The Chemotherapeutic Treatment of Gonorrhœa and its Complications


BEFORE the introduction of the sulphonamide group of drugs, the treatment of infections due to the gonococcus was largely confined to the use of urinary antiseptics, irrigations of the urethra, and treatment of complications as they arose. More recently, vaccines and gonococcal antitoxin were added to these time-honoured methods in the hope that possibly a more rapid and successful cure might be attained. Crean (1937) remarks, however, that none of these methods has made any notable change in the length of time it takes to cure an uncomplicated acute case. With the introduction of chemotherapy, however, a new era in the treatment of gonorrheea was ushered in. Despite the fact that the sulphonamides have now been in use for some three or four years, there is still considerable doubt on many aspects of the chemotherapeutic treatment of gonococcal infections, this doubt, in some cases, extending even to the question as to which is the most suitable preparation to use in the treatment of these conditions. There is still considerable doubt, too, as to the proper time for commencing chemotherapy: a number of authorities have advocated "delayed therapy," whereby chemotherapeutic treatment in acute gonorrhoea is withheld for some eight to twenty-one days in order to allow the body immunity mechanism to develop; during this waiting period, routine methods of treatment (i.e., urethral irrigations and vaccines) are carried out; other workers, on the other hand, commence chemotherapy as soon as the diagnosis of the disease has been established. Various schemes of dosage have been suggested, whilst difference of opinion still exists as to the total amount of the drug required and as to the total duration of treatment, whilst the vexed question of the advisability or otherwise of combining chemotherapy with routine methods of treatment has not been definitely settled. Before a satisfactory statement can be made with regard to these points, a number of considerations demand attention, of which not the least important is the choice of the drug itself. There is now little doubt that the most efficient sulphona-mide for use in gonococcal infections is M.&B. 693, and the present article is the outcome of an investigation made with that drug in the treatment of gonorrhoea in patients attending the Venereal Diseases Clinic at the Royal Victoria Hospital, Belfast. The cases investigated were mostly males, though the results obtained in a small series of female patients are also recorded. In …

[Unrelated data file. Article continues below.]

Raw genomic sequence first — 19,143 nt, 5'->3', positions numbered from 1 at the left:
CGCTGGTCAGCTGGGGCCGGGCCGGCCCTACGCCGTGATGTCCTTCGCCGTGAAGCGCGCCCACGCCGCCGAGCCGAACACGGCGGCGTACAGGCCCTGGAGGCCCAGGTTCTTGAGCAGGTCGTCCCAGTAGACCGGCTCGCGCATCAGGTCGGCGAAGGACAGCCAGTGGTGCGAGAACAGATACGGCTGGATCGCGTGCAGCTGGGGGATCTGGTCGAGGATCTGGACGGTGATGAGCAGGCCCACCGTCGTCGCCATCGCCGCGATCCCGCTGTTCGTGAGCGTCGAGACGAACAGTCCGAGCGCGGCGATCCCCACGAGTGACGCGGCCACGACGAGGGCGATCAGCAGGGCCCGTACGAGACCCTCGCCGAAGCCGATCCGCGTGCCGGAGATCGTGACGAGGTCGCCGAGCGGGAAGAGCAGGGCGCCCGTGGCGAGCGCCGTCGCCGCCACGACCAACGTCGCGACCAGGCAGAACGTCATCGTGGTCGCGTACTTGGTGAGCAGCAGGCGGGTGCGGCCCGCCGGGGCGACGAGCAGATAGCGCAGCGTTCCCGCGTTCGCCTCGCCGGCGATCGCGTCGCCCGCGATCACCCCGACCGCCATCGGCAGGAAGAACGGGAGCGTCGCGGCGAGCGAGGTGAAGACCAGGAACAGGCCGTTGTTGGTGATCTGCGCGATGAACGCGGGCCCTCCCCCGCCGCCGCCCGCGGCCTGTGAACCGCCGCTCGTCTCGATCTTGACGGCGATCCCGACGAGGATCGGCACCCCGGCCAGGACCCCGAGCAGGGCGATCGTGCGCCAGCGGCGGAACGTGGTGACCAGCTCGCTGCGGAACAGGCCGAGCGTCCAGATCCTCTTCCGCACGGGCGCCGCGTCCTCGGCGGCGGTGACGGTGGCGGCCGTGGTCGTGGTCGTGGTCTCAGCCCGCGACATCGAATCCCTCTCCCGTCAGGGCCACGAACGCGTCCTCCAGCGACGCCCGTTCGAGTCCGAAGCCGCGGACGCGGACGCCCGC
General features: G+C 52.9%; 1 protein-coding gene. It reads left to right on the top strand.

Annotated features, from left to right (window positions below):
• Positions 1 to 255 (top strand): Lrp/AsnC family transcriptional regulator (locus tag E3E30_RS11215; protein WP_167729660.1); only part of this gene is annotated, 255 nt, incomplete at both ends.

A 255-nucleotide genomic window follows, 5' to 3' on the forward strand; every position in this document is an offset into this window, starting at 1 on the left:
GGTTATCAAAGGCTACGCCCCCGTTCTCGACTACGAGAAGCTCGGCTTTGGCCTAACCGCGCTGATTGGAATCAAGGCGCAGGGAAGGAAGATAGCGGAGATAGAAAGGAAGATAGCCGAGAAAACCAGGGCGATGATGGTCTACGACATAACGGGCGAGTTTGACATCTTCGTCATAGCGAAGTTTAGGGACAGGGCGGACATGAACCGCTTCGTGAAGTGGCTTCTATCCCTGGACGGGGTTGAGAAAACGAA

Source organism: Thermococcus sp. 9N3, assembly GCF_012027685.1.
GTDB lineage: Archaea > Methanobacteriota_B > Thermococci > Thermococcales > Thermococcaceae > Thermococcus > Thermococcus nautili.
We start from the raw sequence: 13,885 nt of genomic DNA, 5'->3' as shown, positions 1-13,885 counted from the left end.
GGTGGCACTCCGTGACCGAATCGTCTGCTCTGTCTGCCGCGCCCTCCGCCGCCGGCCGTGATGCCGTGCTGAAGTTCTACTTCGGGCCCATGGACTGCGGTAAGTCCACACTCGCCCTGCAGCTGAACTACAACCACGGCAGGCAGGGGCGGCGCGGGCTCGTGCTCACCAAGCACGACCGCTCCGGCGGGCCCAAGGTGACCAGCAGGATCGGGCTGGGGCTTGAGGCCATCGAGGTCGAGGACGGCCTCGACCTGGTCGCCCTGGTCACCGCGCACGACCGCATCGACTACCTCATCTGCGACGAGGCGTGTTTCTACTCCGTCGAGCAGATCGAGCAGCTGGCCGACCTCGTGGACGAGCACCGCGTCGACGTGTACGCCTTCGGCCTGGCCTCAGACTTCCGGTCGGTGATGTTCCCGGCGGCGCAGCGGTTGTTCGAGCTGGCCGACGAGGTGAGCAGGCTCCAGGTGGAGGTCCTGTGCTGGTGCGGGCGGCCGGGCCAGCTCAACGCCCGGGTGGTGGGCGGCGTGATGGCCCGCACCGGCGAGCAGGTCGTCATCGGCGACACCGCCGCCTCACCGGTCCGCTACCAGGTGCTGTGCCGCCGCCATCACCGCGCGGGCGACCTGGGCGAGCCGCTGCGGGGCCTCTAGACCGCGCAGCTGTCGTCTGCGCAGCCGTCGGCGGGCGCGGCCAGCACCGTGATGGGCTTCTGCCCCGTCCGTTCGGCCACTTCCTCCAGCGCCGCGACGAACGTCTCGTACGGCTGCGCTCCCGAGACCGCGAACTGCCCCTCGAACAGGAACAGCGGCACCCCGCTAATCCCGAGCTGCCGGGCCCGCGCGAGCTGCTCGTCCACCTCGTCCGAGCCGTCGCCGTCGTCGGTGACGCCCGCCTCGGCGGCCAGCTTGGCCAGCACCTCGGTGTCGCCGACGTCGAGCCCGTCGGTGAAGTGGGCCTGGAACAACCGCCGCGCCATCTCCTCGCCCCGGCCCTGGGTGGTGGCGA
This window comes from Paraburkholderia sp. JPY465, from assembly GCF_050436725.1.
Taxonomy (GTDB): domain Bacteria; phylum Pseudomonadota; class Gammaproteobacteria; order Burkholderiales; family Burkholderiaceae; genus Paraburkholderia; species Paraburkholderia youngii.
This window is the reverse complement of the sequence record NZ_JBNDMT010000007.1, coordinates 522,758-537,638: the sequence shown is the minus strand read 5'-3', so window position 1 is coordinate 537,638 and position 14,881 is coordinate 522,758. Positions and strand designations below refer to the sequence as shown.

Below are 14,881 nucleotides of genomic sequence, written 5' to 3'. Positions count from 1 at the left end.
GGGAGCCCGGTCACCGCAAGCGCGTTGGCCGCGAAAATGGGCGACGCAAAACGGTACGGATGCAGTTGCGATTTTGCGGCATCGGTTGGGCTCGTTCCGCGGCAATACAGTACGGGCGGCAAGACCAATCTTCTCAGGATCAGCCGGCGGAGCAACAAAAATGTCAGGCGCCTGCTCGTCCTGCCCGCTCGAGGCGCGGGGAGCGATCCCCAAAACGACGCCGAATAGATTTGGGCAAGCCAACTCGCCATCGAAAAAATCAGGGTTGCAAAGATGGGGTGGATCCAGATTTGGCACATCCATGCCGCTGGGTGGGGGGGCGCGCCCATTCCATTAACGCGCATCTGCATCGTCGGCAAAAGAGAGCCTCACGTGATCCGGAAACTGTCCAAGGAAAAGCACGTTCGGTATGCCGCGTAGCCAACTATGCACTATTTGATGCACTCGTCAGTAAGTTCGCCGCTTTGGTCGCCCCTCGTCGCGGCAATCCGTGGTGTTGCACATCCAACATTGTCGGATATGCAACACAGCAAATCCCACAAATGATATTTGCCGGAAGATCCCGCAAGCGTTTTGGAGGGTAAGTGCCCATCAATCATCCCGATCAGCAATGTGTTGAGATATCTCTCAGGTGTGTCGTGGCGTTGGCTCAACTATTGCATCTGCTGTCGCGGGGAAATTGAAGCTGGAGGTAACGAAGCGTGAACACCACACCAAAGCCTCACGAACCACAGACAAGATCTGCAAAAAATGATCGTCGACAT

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@article{McCann1940TheCT, title={The Chemotherapeutic Treatment of Gonorrhœa and its Complications}, author={J. Sydney McCann}, journal={The Ulster Medical Journal}, year={1940}, volume={9}, pages={79 - 93} }